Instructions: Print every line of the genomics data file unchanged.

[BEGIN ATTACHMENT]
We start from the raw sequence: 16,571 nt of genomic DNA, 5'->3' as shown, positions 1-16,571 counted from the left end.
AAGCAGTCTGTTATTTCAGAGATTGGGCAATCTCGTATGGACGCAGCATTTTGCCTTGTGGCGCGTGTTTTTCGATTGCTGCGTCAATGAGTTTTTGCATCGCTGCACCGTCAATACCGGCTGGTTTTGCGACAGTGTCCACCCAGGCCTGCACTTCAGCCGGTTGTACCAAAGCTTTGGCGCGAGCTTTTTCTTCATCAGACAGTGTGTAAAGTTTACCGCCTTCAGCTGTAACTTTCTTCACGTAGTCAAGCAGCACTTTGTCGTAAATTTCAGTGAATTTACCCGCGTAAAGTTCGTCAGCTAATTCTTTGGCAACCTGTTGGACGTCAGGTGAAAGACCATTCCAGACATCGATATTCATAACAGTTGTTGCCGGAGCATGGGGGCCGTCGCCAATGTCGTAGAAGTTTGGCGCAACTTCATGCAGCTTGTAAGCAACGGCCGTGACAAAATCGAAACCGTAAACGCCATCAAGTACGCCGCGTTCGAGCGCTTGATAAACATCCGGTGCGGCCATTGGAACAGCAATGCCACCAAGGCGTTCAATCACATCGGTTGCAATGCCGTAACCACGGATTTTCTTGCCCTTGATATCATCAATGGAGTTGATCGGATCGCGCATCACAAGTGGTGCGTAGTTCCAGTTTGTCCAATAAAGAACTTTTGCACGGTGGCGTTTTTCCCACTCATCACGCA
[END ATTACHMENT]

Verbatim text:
We start from the raw sequence: 16,571 nt of genomic DNA, 5'->3' as shown, positions 1-16,571 counted from the left end.
AAGCAGTCTGTTATTTCAGAGATTGGGCAATCTCGTATGGACGCAGCATTTTGCCTTGTGGCGCGTGTTTTTCGATTGCTGCGTCAATGAGTTTTTGCATCGCTGCACCGTCAATACCGGCTGGTTTTGCGACAGTGTCCACCCAGGCCTGCACTTCAGCCGGTTGTACCAAAGCTTTGGCGCGAGCTTTTTCTTCATCAGACAGTGTGTAAAGTTTACCGCCTTCAGCTGTAACTTTCTTCACGTAGTCAAGCAGCACTTTGTCGTAAATTTCAGTGAATTTACCCGCGTAAAGTTCGTCAGCTAATTCTTTGGCAACCTGTTGGACGTCAGGTGAAAGACCATTCCAGACATCGATATTCATAACAGTTGTTGCCGGAGCATGGGGGCCGTCGCCAATGTCGTAGAAGTTTGGCGCAACTTCATGCAGCTTGTAAGCAACGGCCGTGACAAAATCGAAACCGTAAACGCCATCAAGTACGCCGCGTTCGAGCGCTTGATAAACATCCGGTGCGGCCATTGGAACAGCAATGCCACCAAGGCGTTCAATCACATCGGTTGCAATGCCGTAACCACGGATTTTCTTGCCCTTGATATCATCAATGGAGTTGATCGGATCGCGCATCACAAGTGGTGCGTAGTTCCAGTTTGTCCAATAAAGAACTTTTGCACGGTGGCGTTTTTCCCACTCATCACGCA